Writing: 5 Tiffany Jackson always publishes masterclasses in her particular brand of true crime adjacent thrillers. While this one wasn't technically based on the R. Kelly case, the parallels are clear. The topic is handled with so much care and careful research blended with personal experience. She creates a horrifying larger than life stories that manage to stay so grounded. Also, the pacing is just incredible. The short burst chapters keep the pages turning. Despite my hectic school schedule, I read almost all 400 pages of it in three days. It's truly a portrait of the best YA can be when it's pushing on incredibly important issues and topics.
A couple points I couldn't fit into the above categories but want to emphasize: First, the book starts with a full page of trigger warnings, which shouldn't be as rare as it is in YA. Heroine is the only other book I've ever seen with it (interestingly also from a Harper press). Also, I wanted to emphasize some of the themes in the story that couldn't be more timely.
First, the variation of how the police treat Korey and Enchanted. For one, Jackson perfectly illustrates why women don't report the kind of abuse Enchanted suffers. They're questioned to death with an air of disbelief like they're the guilty party. It creates added trauma, and it's not a myth that justice is rarely served. Enchanted is mistreated both as an instant murder suspect and previously as a girl reporting sexual assault, stalking, and abuse. The police generally aren't here to help women. And, as Jackson emphasizes, especially not Black women. I found the consistent narrative of emphasizing that Enchanted had the cards stacked against her a million different ways because of both her gender and her race.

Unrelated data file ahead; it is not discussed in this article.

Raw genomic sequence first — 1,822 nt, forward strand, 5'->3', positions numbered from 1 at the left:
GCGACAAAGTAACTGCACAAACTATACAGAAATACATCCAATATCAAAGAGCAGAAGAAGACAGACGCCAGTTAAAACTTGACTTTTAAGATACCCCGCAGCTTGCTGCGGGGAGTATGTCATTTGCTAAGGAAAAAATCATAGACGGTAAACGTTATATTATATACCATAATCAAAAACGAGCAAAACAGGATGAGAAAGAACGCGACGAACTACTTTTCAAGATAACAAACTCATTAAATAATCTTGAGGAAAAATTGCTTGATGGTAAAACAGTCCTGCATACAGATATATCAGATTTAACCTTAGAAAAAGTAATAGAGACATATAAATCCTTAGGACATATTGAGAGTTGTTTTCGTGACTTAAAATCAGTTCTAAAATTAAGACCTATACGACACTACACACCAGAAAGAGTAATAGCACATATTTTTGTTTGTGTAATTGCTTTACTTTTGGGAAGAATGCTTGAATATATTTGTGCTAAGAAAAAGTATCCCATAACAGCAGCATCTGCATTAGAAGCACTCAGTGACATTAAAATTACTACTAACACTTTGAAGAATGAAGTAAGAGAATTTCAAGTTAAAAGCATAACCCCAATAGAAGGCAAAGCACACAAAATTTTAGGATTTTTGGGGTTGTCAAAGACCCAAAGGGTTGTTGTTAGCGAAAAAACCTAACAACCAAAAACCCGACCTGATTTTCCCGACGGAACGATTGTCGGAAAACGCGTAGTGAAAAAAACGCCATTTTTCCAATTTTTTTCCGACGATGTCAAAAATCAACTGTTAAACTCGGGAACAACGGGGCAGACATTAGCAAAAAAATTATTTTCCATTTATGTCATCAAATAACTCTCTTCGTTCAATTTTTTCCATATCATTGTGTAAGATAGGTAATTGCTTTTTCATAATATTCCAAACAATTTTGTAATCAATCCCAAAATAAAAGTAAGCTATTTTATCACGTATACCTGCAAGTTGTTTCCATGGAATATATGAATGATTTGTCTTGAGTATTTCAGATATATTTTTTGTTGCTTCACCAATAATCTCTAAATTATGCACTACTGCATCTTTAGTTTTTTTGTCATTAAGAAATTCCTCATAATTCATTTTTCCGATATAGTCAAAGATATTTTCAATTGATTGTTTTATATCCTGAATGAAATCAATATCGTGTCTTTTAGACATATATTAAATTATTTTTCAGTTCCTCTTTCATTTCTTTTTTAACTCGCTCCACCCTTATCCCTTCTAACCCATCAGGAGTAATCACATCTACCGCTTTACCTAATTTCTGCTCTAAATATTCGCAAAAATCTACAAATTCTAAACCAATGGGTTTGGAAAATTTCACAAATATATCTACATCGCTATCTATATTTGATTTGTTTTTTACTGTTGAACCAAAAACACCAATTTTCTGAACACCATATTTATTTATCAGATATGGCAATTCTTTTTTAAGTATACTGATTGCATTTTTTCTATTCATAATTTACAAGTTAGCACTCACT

And, because this was a high profile incident, the comment section of the world weighs in, and I appreciated that Jackson tried to cover the public backlash as well. Enchanted is a victim to both racist and sexist attacks. Mirroring real life, the main comment whether they're condemning Korey or not is: Why didn't she know better? Why is that always the question? Even with as stark of an age difference and power difference between a poor 17 year old girl and a 29 year old influential millionaire, people still refused to point the finger (or entirely point the finger) at the known abuser. Enchanted gets skewered even with a small army of fellow victims of Korey Fields standing with her. It definitely humanizes and deepens the conversations both around power imbalances and their roles in relationships and abuse, how society pins the blame, and how our culture has a tendency to side with famous people and artists. She also brings up the idea of separating the art from the artist. While I generally fall on the side of saying that isn't possible, I feel like it shouldn't even be a conversation around known serial abusers. People who abuse their platform, celebrity, and privilege shouldn't be enabled by continual public support.
Anyway, Tiffany clearly struck a nerve with this book, and I think that's 100% what she intended to do. The book is quite heavy and intense, so use caution before picking it up and know that it's okay to put it down at any point, but it's such a timely and important read. It's easy for your eyes to glaze over seeing these horrible stories in the news. It lights a different fire in you to have to live it through a book. I hope we can keep this conversation moving past specific events in the news and books like this because these topics are too important to keep ignoring.
And, as a piece of literature alone, this book more than earned its place on the NYT list (even though that metric only has significance because we've all decided it does). Regardless of how you frame it, Tiffany is running the game.